Concept Summary 6.2: Psychological Trait Theories 186

Profile of a Crime: Kenneth Parks, Sleepwalker 188

Behavioural Theories 189

Key Court Case: Women and Insanity in Canadian

Society 190

Cognitive Theory 191

Mental Illness and Crime 192

Personality and Crime 192

Intelligence and Crime 195

Social Policy Implications 197

Summary 198

Concept Summary 6.3: Biological and Psychological

Theories 199

Applying Criminology 200

Chapter 7

Social Structure Theories 207

Introduction 208

Sociological Criminology 208

Economic Structure and Crime 209

Inequality 209

Are the Poor Undeserving? 211

Unemployment and Crime 211

Profile of a Crime: Seeds of Hope at the Missing and

Murdered Indigenous Women Inquiry 212

Branches of Social Structure Theory 212

Social Disorganization Theory 214

Concentric Zone Theory 214

The Social Ecology School 216

Focus on Research: Carl Dawson and the McGill School 218

Concept Summary 7.1: Social Disorganization Theories 222

Strain Theory 222

Anomie Theory 222

Profile of a Crime: Women Who Kill Their Children 224

Institutional Anomie Theory 224

Relative Deprivation Theory 225

Key Court Case: Henry Morgentaler 226

General Strain Theory 227

Concept Summary 7.2: Strain Theories 231

Cultural Deviance Theory 231

Conduct Norms 231

Focal Concerns 231

Theory of Delinquent Subcultures 232

Theory of Differential Opportunity 234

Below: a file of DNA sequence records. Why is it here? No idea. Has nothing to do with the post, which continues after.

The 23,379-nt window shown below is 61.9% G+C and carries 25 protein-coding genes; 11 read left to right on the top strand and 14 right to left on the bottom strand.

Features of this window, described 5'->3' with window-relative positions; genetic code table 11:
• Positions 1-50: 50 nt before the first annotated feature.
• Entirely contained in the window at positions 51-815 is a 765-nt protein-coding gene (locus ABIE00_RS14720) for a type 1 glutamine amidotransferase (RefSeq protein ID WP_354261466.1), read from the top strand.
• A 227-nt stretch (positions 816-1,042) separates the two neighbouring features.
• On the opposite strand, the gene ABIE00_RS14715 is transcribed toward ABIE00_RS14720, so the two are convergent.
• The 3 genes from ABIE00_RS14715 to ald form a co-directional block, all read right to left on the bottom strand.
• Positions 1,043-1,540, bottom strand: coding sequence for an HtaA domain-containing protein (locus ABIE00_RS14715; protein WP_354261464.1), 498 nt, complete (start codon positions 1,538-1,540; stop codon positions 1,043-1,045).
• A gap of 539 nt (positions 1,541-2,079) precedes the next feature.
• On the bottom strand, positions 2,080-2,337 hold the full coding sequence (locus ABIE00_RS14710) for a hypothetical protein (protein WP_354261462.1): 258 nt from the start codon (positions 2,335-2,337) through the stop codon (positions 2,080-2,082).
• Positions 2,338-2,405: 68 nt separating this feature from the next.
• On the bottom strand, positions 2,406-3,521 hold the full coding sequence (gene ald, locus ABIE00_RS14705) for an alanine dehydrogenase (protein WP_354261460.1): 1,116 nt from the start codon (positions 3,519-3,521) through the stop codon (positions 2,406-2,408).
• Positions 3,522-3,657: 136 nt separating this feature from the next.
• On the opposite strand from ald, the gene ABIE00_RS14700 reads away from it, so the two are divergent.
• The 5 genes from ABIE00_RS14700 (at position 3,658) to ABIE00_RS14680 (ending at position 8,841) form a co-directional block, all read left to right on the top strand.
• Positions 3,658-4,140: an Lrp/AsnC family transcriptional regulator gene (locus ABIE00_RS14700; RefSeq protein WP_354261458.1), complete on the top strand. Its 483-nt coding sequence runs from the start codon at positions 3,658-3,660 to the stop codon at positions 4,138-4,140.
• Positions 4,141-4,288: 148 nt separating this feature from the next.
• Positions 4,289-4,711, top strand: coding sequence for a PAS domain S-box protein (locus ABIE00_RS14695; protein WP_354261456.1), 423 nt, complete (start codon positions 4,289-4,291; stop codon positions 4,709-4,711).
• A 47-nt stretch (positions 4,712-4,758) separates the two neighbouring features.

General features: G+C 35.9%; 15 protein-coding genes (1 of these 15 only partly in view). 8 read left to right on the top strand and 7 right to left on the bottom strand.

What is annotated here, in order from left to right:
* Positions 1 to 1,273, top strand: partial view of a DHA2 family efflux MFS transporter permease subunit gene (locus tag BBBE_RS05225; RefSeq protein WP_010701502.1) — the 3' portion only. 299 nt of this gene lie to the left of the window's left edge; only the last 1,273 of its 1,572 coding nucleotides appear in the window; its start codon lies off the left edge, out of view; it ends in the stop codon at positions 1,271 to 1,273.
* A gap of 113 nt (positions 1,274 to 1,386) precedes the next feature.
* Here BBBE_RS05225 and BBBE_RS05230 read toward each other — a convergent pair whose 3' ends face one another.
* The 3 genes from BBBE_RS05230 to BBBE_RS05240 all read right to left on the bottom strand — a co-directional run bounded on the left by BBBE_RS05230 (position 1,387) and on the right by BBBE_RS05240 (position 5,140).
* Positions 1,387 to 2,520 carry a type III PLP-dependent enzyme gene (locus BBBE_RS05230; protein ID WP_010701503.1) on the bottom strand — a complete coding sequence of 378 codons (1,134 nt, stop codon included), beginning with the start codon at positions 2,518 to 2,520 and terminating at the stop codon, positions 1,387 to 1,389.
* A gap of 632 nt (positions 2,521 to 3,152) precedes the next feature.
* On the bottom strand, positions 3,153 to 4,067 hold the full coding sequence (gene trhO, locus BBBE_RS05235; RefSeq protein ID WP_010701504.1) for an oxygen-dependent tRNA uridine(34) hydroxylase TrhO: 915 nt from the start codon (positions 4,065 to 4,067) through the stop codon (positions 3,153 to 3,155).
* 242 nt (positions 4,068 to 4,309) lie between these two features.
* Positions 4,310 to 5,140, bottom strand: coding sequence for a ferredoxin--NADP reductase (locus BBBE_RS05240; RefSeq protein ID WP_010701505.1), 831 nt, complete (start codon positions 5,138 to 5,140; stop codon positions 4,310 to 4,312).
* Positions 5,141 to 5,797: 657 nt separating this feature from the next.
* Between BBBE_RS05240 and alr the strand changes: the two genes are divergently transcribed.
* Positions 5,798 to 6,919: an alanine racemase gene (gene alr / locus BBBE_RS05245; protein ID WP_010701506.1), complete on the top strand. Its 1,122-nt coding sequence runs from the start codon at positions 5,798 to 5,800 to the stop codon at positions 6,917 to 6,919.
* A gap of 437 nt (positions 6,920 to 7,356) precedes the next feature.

Concept Summary 7.3: Cultural Deviance Theories 235

Evaluation of Social Structure Theories 236

Crime, Conflict, and Disorder: Muskrat Falls and the

Controversy over Hydro Development 236

Social Structure Theory and Social Policy 237

Community Policing 237

Summary 238

Applying Criminology 238

Concept Summary 7.4: Social Structure Theories 239

Chapter 8

Social Process Theories 245

Introduction 246

Social Processes and Crime 246

Family Relations 246

Educational Experience 248

Peer Relations 249

Institutional Involvement and Belief 250

Branches of Social Process Theory 250

Social Learning Theory 251

Differential Association Theory 251

Profile of a Crime: Brock Turner 252

Differential Reinforcement Theory 254

Neutralization Theory 255

Are Social Learning Theories Valid? 257

Social Control Theories 257

Self-Concept and Crime 257

Containment Theory 257

Social Control Theory 258

Profile of a Crime: Fateful Turns in the Difficult Life Course

of Tyrone Conn 261

Labelling Theory 261

Crime and Labelling Theory 262

Differential Enforcement 262

Becoming Labelled 264

Consequences of Labelling 264

Primary and Secondary Deviance 264